Illocutionary Acts and Sentence Meaning (Hardback)William P. Alston (author)
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What is it for a sentence to have a certain meaning? This is the question that the distinguished analytic philosopher William P. Alston addresses in this major contribution to the philosophy of language. His answer focuses on the given sentence's potential to play the role that its speaker had in mind, what he terms the usability of the sentence to perform the illocutionary act intended by its speaker.
Alston defines an illocutionary act as an act of saying something with a certain "content." He develops his account of what it is to perform such acts in terms of taking responsibility, in uttering a sentence, for the existence of certain conditions. In requesting someone to open a window, for example, the speaker takes responsibility for its being the case that the window is closed and that the speaker has an interest in its being opened.
In Illocutionary Acts and Sentence Meaning, Alston expands upon this concept, creating a framework of five categories of illocutionary act and going on to argue that sentence meaning is fundamentally a matter of illocutionary act potential; that is, for a sentence to have a particular meaning is for it to be usable to perform illocutionary acts of a certain type. In providing detailed and explicit patterns of analysis for the whole range of illocutionary acts, Alston makes a unique contribution to the field of philosophy of language-one that is likely to generate debate for years to come.
Publisher: Cornell University Press
Number of pages: 352
Weight: 624 g
Dimensions: 229 x 152 x 27 mm
"This is an impressive book. It is clear, vigorously argued, admirably structured, with conclusions about the nature of meaning, which have retained their freshness, interest and relevance for present researchers, not only those working in speech-act theory but for those devoted to the broader topic of meaning-theory." -Mind
"J. L. Austin's How to Do Things with Words was seen by many as a landmark in analytical philosophy. . . This lucid and comprehensive study provides a valuable starting point for anyone wishing to build on Austin's legacy."-International Philosophical Quarterly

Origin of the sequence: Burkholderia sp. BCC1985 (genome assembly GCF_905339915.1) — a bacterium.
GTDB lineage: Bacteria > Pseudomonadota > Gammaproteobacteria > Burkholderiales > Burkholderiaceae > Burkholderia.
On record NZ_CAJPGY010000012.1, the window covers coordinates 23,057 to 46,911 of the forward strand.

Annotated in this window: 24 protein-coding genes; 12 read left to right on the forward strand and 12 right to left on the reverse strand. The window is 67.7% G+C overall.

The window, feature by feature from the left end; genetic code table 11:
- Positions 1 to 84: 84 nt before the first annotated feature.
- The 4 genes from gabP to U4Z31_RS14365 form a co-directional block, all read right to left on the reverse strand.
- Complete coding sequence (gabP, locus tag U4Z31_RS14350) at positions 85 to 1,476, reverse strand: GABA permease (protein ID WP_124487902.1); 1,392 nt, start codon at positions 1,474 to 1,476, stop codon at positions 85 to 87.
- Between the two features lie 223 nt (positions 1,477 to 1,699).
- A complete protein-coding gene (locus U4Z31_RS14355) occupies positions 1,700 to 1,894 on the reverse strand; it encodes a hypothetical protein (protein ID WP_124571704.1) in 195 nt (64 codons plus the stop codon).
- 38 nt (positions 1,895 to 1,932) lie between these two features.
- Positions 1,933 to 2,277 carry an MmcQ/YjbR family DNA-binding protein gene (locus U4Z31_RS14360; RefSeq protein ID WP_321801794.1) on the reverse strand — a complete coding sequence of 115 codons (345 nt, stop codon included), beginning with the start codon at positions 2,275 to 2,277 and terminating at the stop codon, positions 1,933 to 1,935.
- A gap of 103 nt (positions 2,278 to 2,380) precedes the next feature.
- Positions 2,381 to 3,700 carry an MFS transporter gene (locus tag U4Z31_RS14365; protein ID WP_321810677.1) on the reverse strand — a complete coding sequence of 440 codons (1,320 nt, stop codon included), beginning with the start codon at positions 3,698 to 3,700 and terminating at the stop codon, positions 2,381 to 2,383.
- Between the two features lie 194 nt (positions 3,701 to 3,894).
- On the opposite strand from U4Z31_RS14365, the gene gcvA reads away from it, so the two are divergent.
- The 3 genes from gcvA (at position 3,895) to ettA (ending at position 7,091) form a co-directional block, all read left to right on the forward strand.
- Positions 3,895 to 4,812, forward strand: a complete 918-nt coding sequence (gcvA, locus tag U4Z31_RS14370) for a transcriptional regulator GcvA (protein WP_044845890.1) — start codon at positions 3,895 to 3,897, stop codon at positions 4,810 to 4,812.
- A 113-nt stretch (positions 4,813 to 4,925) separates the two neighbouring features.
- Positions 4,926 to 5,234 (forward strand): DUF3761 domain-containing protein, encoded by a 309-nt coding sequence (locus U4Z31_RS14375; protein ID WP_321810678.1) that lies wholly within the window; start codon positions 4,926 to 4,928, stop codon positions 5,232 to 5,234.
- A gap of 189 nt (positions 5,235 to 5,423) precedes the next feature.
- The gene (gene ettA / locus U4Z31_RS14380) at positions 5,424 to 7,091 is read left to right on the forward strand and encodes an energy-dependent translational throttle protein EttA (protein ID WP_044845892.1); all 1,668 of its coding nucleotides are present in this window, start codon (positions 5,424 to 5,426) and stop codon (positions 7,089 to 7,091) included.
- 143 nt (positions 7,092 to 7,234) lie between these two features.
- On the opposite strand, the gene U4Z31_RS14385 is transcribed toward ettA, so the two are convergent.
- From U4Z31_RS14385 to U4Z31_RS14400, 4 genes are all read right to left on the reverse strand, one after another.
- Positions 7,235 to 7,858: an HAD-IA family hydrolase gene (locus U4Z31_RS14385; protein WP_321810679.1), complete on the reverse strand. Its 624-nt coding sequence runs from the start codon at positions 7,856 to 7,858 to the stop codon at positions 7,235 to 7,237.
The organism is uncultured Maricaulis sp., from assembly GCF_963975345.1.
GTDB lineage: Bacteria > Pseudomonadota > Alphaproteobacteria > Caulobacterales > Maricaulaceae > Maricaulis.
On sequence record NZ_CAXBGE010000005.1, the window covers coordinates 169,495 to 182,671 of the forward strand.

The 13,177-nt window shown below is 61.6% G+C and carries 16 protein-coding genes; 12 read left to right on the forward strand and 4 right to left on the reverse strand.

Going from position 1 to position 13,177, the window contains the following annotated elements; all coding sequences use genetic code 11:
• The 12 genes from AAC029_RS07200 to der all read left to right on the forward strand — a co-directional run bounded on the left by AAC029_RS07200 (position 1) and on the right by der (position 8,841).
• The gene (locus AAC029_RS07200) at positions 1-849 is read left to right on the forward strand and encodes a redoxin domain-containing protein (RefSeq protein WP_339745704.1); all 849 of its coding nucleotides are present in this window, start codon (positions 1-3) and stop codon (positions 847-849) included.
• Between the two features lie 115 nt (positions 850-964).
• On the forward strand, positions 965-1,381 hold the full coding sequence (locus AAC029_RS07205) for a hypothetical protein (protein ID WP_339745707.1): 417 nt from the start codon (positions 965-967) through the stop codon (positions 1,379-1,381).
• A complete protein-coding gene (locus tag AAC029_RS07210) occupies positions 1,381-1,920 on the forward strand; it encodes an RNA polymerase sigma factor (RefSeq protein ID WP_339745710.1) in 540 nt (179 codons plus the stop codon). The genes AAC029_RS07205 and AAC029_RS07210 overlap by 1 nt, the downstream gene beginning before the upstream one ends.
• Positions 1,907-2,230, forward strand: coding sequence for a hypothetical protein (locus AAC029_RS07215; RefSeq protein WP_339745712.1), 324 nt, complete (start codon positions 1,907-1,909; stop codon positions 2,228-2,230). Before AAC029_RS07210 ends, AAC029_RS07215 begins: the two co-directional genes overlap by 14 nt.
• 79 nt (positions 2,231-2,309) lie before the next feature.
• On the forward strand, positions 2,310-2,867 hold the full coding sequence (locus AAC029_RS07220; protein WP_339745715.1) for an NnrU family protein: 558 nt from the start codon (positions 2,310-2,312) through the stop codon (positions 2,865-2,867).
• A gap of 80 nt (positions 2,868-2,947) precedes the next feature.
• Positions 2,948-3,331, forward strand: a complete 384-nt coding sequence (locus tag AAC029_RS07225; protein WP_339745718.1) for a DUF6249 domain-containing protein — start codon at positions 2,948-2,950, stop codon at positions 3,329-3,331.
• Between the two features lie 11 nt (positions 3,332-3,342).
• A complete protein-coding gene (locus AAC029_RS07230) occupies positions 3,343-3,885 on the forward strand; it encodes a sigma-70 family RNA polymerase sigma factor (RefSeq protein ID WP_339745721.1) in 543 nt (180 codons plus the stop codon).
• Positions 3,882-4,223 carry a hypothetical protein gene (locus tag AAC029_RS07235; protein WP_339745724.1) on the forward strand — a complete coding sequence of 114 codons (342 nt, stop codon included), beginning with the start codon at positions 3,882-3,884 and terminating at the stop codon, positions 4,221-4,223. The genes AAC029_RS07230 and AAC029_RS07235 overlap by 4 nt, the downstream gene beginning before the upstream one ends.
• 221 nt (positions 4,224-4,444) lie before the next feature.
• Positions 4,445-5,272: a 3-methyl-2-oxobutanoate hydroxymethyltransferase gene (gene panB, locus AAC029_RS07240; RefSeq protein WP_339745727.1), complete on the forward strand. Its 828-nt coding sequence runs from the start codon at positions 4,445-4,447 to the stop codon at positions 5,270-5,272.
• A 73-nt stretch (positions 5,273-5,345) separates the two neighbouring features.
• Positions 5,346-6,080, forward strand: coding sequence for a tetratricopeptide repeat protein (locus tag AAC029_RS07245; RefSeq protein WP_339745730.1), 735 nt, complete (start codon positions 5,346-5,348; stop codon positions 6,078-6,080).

"This book deserves all the attention it is bound to get. . . . It will stimulate a lot of discussion and should be read by any serious philosopher of language."-Philosophical Quarterly
"Illocutionary Acts and Sentence Meaning makes a significant contribution to both speech-act theory and to speech-act semantics. It is exceptionally well organized and the level of discussion and argumentation is high. Part I contains some of the best and most detailed analyses of illocutionary acts since Austin, and Part II fills a large lacuna in the theory of meaning." -Robert M. Harnish, University of Arizona
"Most of us thought the contribution that speech-act theory can make to philosophical reflection had long ago been realized. This book, in which William Alston develops an account of sentence-meaning as grounded in what he calls 'illocutionary act potential,' shows how wrong we were. With superb philosophical craftsmanship and great intellectual imagination, Alston opens up a whole new area for discussion and inquiry. As he has done with several of his other books, Alston will not only shape but create the discussion."-Nicholas Wolterstorff, Yale University
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